Average Number At Risk During Interval, N_{t*} 
Number of Deaths During Interval, D_{t} 
Lost to FollowUp, C_{t} 
Proportion Dying During Interval, q_{t} 
Among Those at Risk, Proportion Surviving Interval, p_{t} 
Survival Probability S_{t} 

04 
20 
19.5 
2 
1 
0.103 
0.897 
0.897 
59 
17 
16.0 
1 
2 
0.063 
0.937 
0.840 
1014 
14 
12.0 
1 
4 
0.083 
0.917 
0.770 
1519 
9 
7.5 
1 
3 
0.133 
0.867 
0.668 
2024 
5 
3.0 
1 
4 
0.333 
0.667 
0.446 
This table uses the actuarial method to construct the followup life table where the time is divided into equally spaced intervals.
KaplanMeier (Product Limit) Approach
An issue with the life table approach shown above is that the survival probabilities can change depending on how the intervals are organized, particularly with small samples. The KaplanMeier approach, also called the productlimit approach, is a popular approach which addresses this issue by reestimating the survival probability each time an event occurs.
Appropriate use of the KaplanMeier approach rests on the assumption that censoring is independent of the likelihood of developing the event of interest and that survival probabilities are comparable in participants who are recruited early and later into the study. When comparing several groups, it is also important that these assumptions are satisfied in each comparison group and that for example, censoring is not more likely in one group than another.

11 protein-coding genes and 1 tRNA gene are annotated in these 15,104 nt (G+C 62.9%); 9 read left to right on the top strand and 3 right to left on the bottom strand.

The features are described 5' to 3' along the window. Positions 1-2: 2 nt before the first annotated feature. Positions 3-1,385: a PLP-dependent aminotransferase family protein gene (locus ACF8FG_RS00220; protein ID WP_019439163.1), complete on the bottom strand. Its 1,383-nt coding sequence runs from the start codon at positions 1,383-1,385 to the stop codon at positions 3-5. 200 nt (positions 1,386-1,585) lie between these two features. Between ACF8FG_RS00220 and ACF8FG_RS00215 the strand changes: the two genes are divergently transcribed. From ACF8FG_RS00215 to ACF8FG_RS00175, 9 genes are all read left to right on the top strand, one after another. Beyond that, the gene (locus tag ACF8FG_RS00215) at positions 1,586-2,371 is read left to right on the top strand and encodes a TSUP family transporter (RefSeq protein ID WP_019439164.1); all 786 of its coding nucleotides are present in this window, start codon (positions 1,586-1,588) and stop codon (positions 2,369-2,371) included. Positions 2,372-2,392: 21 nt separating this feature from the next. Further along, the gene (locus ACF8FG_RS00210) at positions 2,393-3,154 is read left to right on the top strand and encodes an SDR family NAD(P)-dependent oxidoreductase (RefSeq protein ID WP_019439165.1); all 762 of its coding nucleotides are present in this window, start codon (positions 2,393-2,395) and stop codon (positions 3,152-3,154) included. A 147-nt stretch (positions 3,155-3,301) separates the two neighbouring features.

The table below uses the KaplanMeier approach to present the same data that was presented above using the life table approach. Note that we start the table with Time=0 and Survival Probability = 1. At Time=0 (baseline, or the start of the study), all participants are at risk and the survival probability is 1 (or 100%). With the KaplanMeier approach, the survival probability is computed using S_{t+1} = S_{t}*((N_{t+1}D_{t+1})/N_{t+1}). Note that the calculations using the KaplanMeier approach are similar to those using the actuarial life table approach. The main difference is the time intervals, i.e., with the actuarial life table approach we consider equally spaced intervals, while with the KaplanMeier approach, we use observed event times and censoring times. The calculations of the survival probabilities are detailed in the first few rows of the table.
Life Table Using the KaplanMeier Approach
Time, Years 
Number at Risk Nt 
Number of Deaths Dt 
Number Censored Ct 
Survival Probability S_{t+1} = S_{t}*((N_{t+1}D_{t+1})/N_{t+1}) 

0 
20 


1 
1 
20 
1 

1*((201)/20) = 0.950